# Angle Tracking Observer with Improved Accuracy for Resolver-to-Digital Conversion

^{*}

## Abstract

**:**

## 1. Introduction

_{P}+ k

_{I}/s), which makes the conventional ATO a type-II system.

_{P}+ k

_{I}/s + k

_{D}/s

^{2}) [20]. Caruso et al. [21] focused on the compensation of position error by making the tracking system have a time-dependent error, which would finally be cancelled by the PI controller. Zhang et al. [22] proposed a composite observer for fast-varying speed using the arctangent method to compensate the estimated speed from ATO. Drawing on advantages from both arctangent and ATO methods, this composite observer enhances accuracy in estimating acceleration-related position. Neural networks have also been applied independently [23] and combined with third-order ATO [18] for reducing position errors, but the implementation is complicated and time-consuming.

## 2. Principles of Resolver-to-Digital Conversion

#### 2.1. Principle of Resolver

_{ref}is the angular frequency.

_{1}(θ,t) and u

_{2}(θ,t) have the form of sinusoidal and cosinusoidal envelopes. Then, envelope detection is necessary to obtain the needed signal. In practice, there are always disturbances from imperfect characteristics, namely the amplitude imbalances, DC offsets and imperfect quadrature, which arise from eccentric rotor, unequal winding and non-orthogonal symmetry of the windings. Hence, the signal after envelope detection can be expressed in the form:

_{sin}and u

_{cos}are two ortho-symmetric signals, whose trigonometric features aid in subsequent demodulation.

#### 2.2. Classical Resolver-to-Digital Conversion

#### 2.2.1. Arctangent Method

_{sin}and u

_{cos}, given by:

#### 2.2.2. Conventional PLL-Based ATO

_{I}and k

_{P}are the coefficients for the integral and proportional terms, respectively, and Figure 2b shows the linearized structure.

#### 2.2.3. Compensated Type-III ATO

^{2}) with a time-saving and simple technique of adding a compensation module, which achieves a higher precision in tracking the position of an accelerating motor. However, this method fails to eliminate steady-state error resulting from a first- or higher-order acceleration signal.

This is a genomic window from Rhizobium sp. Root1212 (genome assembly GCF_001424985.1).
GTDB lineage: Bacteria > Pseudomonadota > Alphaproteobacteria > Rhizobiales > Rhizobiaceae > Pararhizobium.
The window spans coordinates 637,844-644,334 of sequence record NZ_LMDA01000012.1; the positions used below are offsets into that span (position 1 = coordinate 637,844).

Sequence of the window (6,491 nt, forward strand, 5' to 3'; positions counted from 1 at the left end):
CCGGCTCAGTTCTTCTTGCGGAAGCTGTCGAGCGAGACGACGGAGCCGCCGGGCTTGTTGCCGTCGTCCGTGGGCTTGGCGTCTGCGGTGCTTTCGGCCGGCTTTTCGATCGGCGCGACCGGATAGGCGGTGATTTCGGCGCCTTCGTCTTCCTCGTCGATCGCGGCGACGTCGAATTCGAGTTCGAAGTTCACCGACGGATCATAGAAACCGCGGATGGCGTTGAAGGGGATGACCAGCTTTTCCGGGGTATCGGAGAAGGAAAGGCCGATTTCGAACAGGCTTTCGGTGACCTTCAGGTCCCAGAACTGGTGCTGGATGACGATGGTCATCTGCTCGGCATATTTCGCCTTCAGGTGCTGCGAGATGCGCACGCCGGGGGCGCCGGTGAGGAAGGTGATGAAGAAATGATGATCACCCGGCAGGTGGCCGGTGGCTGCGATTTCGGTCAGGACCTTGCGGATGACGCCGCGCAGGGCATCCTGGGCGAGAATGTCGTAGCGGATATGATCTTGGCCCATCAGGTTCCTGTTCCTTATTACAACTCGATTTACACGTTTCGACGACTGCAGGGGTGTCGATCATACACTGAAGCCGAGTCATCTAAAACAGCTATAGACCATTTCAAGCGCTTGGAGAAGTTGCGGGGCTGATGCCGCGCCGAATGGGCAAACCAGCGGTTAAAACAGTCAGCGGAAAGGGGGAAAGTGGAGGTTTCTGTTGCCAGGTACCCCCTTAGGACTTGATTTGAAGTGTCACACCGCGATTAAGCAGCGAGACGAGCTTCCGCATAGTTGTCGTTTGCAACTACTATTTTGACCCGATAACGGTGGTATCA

## 3. Improved ATO with Dynamic Compensation

#### 3.1. Proposed Compensated Scheme of ATO

^{3}). The estimated speed signal is employed to construct an internal feedback loop. The basic idea of the proposed ATO is to improve the system order of the LF and therefore make the ATO become a type-IV system. By carefully designing the parameters and form of the transfer function, low-order items in the numerator of the system transfer function can be cancelled, leaving only the highest-order item, as is illustrated in the following derivation.

_{I}and k

_{P}.

^{n}. To be specific, this ATO can eliminate position errors when n ≤ 3 and reduce error when n ≥ 4.

#### 3.2. Parameter Tuning Guidance

_{I}and k

_{P}, the coefficients for the integral and proportional terms, respectively, and γ from the compensation module.

#### 3.2.1. Establishing Relationship Between k_{I} and k_{P}

_{I}and k

_{P}in conventional ATO can be employed [5]. A typical characteristic equation for a second-order system is ${s}^{2}+2\zeta {\omega}_{n}s+{\omega}_{n}^{2}=0$, where ζ equals 0.707 when the overshoot and responsiveness reach a satisfying trade-off. In our case where the second-order system in Equation (7) is denoted by ${k}_{I}={\omega}_{n}^{2}$ and k